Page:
Protesters have marched over fears HS2 works could affect water supplies.
Colne Valley Viaduct, the UK’s longest railway bridge, will carry the new high-speed rail line for 2.1m (3.4km) across a series of lakes and waterways on the north west outskirts of London.
Protesters in Uxbridge called on Hillingdon Council to do more to protect the local environment.
A HS2 spokesperson said they will work throughout construction to manage risks.
Colne Valley Regional Park contains more than 60 lakes and 200 miles of river and canal, stretching from Rickmansworth in the north to Staines and the Thames in the south, Uxbridge and Heathrow in the east and to Slough and Chalfont in the west.
The chalk aquifer in the Colne Valley is a natural water filtration system.
Over the next year engineers will construct 292 piles under the ground to support the viaduct piers.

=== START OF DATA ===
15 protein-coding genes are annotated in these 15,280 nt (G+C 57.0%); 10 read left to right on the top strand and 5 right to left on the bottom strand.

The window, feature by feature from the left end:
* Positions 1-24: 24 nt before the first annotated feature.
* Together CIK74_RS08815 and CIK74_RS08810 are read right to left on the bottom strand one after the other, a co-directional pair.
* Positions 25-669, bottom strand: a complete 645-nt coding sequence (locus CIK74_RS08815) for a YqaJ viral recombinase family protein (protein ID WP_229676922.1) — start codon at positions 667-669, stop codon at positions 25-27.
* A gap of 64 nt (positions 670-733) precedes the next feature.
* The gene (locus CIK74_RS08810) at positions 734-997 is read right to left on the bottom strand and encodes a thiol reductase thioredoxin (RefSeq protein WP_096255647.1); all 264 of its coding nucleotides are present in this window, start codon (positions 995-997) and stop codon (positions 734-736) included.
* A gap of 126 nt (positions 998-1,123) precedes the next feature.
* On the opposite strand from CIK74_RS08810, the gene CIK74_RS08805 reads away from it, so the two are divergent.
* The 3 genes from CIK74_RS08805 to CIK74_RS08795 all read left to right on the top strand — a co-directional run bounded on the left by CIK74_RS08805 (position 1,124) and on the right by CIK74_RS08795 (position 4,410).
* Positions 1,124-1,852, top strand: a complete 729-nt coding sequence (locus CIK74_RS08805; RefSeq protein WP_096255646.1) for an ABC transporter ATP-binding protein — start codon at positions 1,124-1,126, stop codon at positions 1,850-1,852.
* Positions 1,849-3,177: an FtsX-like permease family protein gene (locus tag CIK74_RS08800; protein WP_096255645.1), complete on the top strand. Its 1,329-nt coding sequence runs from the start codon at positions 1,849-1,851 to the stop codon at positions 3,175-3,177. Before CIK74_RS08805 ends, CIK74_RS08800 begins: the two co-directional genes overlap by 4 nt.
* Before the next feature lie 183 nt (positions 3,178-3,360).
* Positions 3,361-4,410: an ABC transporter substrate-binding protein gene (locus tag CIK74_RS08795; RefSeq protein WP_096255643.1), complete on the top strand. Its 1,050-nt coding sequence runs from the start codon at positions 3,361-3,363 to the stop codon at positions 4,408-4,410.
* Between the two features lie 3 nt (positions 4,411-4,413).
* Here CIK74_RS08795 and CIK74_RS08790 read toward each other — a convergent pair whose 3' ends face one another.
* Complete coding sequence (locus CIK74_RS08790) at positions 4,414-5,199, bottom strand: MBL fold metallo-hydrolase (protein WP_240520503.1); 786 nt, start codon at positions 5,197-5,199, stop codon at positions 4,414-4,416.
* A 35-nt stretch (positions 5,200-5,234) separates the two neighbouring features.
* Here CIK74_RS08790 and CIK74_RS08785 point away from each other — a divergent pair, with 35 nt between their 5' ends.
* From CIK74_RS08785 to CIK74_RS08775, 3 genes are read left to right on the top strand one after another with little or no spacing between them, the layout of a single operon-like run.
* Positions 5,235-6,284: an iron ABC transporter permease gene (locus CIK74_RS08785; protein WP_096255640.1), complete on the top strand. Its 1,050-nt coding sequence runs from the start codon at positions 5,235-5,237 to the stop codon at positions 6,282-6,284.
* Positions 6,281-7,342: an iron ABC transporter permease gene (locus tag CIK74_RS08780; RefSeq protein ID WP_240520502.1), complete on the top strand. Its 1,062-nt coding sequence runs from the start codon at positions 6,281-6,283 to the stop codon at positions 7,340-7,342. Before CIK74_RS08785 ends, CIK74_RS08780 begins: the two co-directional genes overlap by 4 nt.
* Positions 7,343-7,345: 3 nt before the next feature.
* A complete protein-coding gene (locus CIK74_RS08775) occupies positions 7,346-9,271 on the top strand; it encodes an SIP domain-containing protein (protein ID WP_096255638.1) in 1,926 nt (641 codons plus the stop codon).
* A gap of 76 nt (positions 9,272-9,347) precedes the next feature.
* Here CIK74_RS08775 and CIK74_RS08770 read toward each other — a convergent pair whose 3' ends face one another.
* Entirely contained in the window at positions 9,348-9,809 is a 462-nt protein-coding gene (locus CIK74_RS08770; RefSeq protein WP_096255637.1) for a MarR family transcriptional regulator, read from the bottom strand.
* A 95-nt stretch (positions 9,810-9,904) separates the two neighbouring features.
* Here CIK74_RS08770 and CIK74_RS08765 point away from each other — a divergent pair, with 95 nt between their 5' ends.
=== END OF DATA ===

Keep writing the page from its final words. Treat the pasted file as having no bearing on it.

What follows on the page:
Resident Sarah Green said: “Where they’re drilling is the public water supply. It’s a drinking water protected area.
“The drilling shouldn’t be happening there.
“But with a great big landfill site next to it and pollution already leaking from the landfill site, the odds are not good that public water supply will survive.”
Hillingdon Council has previously said HS2 will cause a disproportionate amount of impact with no benefits.
Mark Keir, Stop HS2 campaigner, said: “The landscape has been disappearing – vast woodlands disappearing.
“Thirty-seven thousand trees in the Colne Valley have disappeared for four miles of track – it’s just mind boggling.”
HS2 said in a statement the continuation of the supply of high-quality drinking water was an “absolute priority”, and it was working closely with Affinity Water and the Environment Agency to manage risks.
A spokesperson said: “HS2 take our responsibilities extremely seriously and we have a world-leading team of engineers, hydrogeologists, and environmental scientists in place to ensure that construction affords the right protection for the environment, and is completed as safely and efficiently as possible.”